The jury is to start deliberating next week in the lawsuit against Atlantic City brought by former city Police Chief John Mooney, who testified Sept. 23 in the Atlantic County Civil Courthouse in Atlantic City.

Michael Ein

Former Atlantic City police Chief John Mooney testified Wednesday that he believes a move to demote police officers — some with salaries higher than the mayor’s — targeted him alone.

William Lundsten, a defense attorney representing the city in Mooney’s civil trial against it, questioned Mooney on key issues the former chief said led up to retaliation against him in 2010, when city government proposed to demote about 20 police officers as part of budget cuts.

Mooney is suing the city for at least $435,000 in financial compensation and to be reinstated as chief after he left the department in 2010 rather than take the demotion to deputy chief, a move that would have reduced his pay and pension.

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Lundsten established in court Wednesday that the chief and two deputy chiefs were making more than the mayor, who was making about $105,000 per year. He said rookie officers made about $60,000 per year.

The city’s budget-cutting plan included demotions of some of the highest-paid officials so that fewer positions would have to be eliminated, Lundsten said.

Mooney, the highest-paid city employee at the time with an annual salary of $214,000, knew the city was looking at ways to cut costs and made suggestions of his own. These included cutting or reducing several units in the department, such as traffic-control officers, school crossing guards and parking meter enforcers, according to a letter from Mooney in March 2010.

Eliminating six crossing guard positions would save the city about $94,000, Mooney said in the letter.

“We are talking about people who make $11,000 per year? And you have no problem getting rid of them, just don’t touch my cops, correct?” Lundsten asked Mooney.

Lundsten said Mooney’s suggestions involved reductions in force of all departments except his own. Nowhere in the letter, nor at any point during the budget discussions that year, he said, did Mooney suggest a cut to his salary, the attorney said. Mooney agreed.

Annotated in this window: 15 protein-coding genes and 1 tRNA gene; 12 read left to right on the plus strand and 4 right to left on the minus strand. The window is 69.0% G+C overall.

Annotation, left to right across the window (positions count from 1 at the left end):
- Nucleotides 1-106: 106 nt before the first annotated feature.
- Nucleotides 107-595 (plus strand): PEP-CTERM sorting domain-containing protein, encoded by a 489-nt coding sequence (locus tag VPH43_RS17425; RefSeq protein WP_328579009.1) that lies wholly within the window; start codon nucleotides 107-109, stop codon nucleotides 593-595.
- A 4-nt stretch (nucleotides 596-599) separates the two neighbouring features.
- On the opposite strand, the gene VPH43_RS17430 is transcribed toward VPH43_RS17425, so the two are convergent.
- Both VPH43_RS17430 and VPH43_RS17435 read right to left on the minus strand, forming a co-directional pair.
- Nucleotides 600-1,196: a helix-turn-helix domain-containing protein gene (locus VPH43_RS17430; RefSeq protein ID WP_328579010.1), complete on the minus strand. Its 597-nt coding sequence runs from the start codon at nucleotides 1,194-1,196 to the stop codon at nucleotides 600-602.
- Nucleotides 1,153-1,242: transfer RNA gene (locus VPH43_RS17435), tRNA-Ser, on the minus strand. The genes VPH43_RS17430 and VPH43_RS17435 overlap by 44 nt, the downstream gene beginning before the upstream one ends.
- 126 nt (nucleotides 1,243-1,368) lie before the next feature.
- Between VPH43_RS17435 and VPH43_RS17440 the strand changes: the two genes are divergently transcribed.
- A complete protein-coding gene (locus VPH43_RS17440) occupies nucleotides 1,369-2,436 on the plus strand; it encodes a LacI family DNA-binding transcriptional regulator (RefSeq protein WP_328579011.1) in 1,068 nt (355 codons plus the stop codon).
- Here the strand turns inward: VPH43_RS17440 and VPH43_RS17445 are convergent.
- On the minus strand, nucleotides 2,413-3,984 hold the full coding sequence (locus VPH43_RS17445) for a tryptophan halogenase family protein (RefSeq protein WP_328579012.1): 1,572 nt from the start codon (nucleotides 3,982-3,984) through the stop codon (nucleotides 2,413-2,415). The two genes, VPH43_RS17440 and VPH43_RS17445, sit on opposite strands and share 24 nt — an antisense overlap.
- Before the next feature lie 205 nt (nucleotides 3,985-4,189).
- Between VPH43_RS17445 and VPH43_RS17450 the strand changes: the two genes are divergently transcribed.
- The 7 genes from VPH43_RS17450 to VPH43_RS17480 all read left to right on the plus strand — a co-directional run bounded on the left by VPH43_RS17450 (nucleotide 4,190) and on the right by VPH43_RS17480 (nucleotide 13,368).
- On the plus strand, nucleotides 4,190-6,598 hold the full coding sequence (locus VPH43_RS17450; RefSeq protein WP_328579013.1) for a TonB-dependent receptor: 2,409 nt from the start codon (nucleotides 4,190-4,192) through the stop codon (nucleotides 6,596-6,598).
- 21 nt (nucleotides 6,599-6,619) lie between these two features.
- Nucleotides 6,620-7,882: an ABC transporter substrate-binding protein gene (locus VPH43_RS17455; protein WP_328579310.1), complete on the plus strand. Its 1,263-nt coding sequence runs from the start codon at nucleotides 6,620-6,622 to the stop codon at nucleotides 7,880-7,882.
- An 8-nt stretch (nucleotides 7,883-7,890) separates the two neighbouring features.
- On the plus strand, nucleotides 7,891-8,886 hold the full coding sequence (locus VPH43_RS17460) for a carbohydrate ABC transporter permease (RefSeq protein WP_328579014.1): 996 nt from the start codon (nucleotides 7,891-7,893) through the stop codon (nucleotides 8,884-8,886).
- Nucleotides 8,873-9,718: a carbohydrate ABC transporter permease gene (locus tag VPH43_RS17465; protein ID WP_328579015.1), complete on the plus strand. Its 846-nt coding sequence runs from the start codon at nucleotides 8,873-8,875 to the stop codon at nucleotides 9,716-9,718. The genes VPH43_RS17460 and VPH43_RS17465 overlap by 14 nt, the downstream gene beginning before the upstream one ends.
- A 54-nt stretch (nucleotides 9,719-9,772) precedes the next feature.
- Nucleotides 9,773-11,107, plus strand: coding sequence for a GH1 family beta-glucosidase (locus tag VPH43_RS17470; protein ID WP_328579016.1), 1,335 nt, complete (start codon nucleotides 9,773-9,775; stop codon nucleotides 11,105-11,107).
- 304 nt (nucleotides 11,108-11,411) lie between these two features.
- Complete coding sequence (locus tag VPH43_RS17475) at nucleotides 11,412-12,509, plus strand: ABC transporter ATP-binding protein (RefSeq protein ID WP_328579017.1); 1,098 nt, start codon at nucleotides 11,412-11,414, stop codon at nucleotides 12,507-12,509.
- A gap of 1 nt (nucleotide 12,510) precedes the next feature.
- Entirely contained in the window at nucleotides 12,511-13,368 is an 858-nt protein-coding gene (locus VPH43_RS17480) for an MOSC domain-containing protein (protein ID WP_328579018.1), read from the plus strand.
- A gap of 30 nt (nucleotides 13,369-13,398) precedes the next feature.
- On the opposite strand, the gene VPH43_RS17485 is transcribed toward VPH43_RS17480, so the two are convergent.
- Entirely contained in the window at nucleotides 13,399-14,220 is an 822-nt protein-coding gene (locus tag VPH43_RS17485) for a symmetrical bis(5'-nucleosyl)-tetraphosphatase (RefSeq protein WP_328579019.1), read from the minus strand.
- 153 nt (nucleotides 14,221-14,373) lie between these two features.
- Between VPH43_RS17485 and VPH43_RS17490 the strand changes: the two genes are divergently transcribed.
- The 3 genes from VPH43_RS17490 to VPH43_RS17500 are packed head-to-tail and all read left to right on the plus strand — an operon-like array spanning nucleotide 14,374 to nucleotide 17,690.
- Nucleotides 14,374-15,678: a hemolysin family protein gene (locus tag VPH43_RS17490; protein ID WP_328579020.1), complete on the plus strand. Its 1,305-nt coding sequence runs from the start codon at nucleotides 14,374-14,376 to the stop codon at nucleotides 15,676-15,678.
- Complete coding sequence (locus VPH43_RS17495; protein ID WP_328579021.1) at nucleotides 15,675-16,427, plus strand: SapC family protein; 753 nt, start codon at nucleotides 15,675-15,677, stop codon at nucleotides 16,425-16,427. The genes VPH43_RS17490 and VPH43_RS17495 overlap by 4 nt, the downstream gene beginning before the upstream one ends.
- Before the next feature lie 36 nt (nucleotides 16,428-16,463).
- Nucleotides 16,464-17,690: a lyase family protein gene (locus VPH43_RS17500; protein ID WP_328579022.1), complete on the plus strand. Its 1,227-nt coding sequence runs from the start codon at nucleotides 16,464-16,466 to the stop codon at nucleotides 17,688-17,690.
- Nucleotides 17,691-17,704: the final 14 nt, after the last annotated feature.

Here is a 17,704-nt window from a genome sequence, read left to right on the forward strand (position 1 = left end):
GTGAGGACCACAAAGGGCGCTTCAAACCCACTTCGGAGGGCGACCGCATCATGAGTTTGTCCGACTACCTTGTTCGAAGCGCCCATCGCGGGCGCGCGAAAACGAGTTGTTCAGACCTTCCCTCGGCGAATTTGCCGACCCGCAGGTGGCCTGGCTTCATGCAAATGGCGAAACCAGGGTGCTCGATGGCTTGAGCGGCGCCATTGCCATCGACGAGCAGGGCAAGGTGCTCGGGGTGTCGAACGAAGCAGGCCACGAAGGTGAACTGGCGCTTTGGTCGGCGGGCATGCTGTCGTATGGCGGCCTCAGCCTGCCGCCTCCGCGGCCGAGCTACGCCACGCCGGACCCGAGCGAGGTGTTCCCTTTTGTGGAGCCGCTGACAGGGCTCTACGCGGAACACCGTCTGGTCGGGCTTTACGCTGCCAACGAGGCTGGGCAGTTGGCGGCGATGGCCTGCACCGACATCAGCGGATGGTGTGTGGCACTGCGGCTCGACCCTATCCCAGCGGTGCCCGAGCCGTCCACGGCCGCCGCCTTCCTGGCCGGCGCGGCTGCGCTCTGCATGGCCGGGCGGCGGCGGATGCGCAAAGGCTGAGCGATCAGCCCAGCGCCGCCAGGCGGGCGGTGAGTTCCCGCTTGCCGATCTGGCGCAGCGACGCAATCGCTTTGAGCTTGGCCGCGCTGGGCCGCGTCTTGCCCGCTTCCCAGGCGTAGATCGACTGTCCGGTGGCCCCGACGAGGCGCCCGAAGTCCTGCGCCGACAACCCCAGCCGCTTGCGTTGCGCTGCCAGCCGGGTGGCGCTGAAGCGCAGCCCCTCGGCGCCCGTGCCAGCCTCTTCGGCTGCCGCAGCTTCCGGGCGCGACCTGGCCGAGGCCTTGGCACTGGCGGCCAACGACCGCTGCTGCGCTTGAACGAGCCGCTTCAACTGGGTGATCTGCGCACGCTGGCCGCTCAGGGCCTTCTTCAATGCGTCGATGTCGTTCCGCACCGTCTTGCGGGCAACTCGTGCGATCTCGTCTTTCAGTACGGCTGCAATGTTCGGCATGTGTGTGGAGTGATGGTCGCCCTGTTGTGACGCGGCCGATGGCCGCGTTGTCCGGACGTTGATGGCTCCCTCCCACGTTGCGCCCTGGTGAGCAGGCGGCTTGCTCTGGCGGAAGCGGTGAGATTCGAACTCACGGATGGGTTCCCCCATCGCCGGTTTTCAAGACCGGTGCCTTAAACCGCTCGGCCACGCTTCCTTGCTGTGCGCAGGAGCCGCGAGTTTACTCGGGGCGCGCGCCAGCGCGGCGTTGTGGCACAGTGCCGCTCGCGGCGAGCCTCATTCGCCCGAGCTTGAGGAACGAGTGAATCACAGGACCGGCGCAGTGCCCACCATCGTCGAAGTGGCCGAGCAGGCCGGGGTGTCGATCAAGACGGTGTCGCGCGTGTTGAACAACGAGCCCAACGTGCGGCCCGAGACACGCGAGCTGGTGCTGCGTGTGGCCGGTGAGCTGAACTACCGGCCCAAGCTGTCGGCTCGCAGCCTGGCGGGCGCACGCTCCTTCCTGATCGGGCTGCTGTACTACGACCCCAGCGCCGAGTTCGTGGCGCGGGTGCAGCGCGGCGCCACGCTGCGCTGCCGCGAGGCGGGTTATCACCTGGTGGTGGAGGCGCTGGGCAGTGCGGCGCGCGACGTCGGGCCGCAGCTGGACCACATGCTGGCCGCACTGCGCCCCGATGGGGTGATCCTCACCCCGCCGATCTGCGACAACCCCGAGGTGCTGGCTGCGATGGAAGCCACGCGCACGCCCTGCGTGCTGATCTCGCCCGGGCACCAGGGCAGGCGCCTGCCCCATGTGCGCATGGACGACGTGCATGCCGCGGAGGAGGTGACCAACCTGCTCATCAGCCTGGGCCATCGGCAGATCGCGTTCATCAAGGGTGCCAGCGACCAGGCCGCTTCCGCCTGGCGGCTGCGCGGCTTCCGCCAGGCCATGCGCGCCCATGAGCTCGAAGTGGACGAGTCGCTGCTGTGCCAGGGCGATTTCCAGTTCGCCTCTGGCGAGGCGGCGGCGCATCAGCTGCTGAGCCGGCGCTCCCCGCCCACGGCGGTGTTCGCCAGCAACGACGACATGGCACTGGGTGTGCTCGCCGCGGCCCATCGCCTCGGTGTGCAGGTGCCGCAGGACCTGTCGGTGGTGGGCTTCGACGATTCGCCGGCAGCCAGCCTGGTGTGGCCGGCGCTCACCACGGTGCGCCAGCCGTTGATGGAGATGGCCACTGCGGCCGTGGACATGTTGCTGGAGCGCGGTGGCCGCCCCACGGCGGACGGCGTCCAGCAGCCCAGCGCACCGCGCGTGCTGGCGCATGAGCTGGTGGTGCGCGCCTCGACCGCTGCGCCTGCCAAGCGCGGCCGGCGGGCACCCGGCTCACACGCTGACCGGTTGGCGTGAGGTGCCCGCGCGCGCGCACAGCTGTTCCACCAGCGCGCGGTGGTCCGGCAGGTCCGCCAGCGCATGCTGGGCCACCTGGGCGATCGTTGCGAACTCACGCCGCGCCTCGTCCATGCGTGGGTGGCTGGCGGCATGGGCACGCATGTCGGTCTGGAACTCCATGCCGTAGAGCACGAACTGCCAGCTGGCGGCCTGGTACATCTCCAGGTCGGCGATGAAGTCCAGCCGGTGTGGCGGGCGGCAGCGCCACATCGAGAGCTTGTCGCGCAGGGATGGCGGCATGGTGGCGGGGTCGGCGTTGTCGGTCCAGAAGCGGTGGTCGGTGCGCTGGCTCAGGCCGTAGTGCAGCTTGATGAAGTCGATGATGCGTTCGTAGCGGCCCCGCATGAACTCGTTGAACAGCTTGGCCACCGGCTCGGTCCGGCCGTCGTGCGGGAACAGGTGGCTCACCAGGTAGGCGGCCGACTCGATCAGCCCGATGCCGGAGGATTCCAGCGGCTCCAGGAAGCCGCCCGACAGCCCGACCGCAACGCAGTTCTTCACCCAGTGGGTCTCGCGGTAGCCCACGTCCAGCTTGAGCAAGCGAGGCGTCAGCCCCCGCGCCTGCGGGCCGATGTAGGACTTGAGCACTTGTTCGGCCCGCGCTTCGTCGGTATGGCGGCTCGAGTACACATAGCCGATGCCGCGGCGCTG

In the 2010 letter, Lundsten pointed out, Mooney also suggested eliminating the newly created public safety director position, which he had already unsuccessfully tried to fight in court. The public safety director made about $90,000 per year.

The six “whistleblower” acts Mooney described at the start of his cross-examination Wednesday included the restriction of the police overtime budget, discovering the city hired a felon, the city interfering in police investigations and the overstepping of municipal government authority in handling internal affairs documents.  

Mooney said the administration was overstepping its authority and that city government should not have been privy to documents dealing with K-9 patrols, investigations into misconduct at a firehouse and investigations into two officers.

But Lundsten challenged whether Mooney’s examples qualified as whistleblowing.

“Every time you complain your authority has been infringed, it is not blowing a whistle, it is just you complaining,” the defense attorney said. “Requesting files is not a violation (of authority). What else is a violation that you blew the whistle on?”

But Mooney reaffirmed he believed he was retaliated against by Mayor Lorenzo Langford and former Public Safety Director Christine Petersen.

Petersen has since retired, and the position of chief of police has been reinstated. Most, if not all, of the demoted officers were promoted back to their original positions.

Former Atlantic County Prosecutor Ted Housel, who communicated with Mooney throughout the budget talks in 2010, will take the stand today, along with Petersen.

Contact Anjalee Khemlani:


@AnjKhem on Twitter

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